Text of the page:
A key economic indicator in the Inland Empire suddenly experienced a sharp decrease this past month, according to a new report by the Institute of Applied Research at Cal State San Bernardino.

“This month’s Inland Empire Purchasing Managers’ Index (PMI) registered 46.3, a significant drop from last month’s 54.5. This marks the first time in 29 months the index has dropped below the baseline 50 percent mark," said Dr. Barbara Sirotnik and Lori Aldana, authors of the Inland Empire Report on Business, a monthly survey of area businesses.

If the index remains below 50 percent for another two months, a new trend will have been established, indicating a contraction in the Inland Empire manufacturing sector, the authors said.

"And if the index drops even further (to 42.9), there will be indications of a weakening in the Inland Empire economy as well," the report said.

All major indices of the PMI dropped this month.

"The New Orders Index decreased from 55.2 last month to 43.3 and the Production Index dropped from 60.3 last month to 45.0 this month. The Commodity Price Index registered 48.3 this month, indicating that the cost of raw materials decreased somewhat from last month. The Employment Index also dropped below 50 percent for this month, decreasing to 41.7 from last month’s 53.4," the authors said.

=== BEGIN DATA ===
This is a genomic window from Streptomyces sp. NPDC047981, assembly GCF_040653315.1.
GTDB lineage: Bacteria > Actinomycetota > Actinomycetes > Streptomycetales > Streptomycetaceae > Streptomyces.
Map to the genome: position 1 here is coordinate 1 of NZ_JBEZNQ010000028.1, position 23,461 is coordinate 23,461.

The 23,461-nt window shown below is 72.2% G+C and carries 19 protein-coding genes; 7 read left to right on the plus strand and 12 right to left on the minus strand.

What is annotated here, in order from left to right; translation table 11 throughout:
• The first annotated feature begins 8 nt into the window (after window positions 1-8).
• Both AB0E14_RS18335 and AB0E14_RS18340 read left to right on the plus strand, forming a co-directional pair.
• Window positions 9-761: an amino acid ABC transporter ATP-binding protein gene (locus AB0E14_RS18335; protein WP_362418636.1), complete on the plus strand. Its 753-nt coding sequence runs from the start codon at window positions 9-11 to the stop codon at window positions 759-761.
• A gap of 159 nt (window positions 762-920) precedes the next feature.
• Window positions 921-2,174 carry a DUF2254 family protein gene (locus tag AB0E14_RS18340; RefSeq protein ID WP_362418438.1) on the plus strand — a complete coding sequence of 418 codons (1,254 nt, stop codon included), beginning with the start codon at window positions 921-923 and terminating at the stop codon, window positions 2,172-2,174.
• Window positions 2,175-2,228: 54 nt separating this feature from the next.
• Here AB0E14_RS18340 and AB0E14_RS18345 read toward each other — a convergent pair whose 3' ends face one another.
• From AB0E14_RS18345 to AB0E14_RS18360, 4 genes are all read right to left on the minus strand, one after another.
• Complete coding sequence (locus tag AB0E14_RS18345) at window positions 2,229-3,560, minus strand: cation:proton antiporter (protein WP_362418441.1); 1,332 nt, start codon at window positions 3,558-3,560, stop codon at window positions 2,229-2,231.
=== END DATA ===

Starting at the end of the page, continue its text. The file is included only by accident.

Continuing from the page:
Most of the survey respondents (64 percent) believe that the local economy will remain unchanged in the next few months. Only 18 percent predicted that the local economy will become stronger in the upcoming months, and 18 percent believe the local economy will become weaker over the next quarter, the report said.

It takes three months to establish a new trend in the PMI, so Sirotnik and Aldana are not ready to say that the “sky is falling” ...yet. They explained:

(1) This month’s low figures could be a summer slowdown in orders (which has occurred in June over nine of the last 10 years).

(2) The Inland Empire could be seeing an aberration/statistical anomaly which will correct itself next month.

(3) It is possible that the local area is seeing the first indication of a slowdown in the manufacturing sector (and perhaps the economy). It will take two more months to indicate definitively which of these explanations of the downturn is correct.

----- THE AUTHORS added, though, that this report is one more piece of bad economic news at the national, state, and local levels. For example:

• The U.S. Consumer Sentiment index (prepared by the University of Michigan) has declined and is weaker than expected, partially due to tariffs and “slowing gains in employment.”

• The California consumer confidence index is at its lowest level since July 2016, partially due to tariff tensions.

• The recent UCLA Anderson Forecast has increased the chance of a national recession from “near zero to 15 percent for the next year.”

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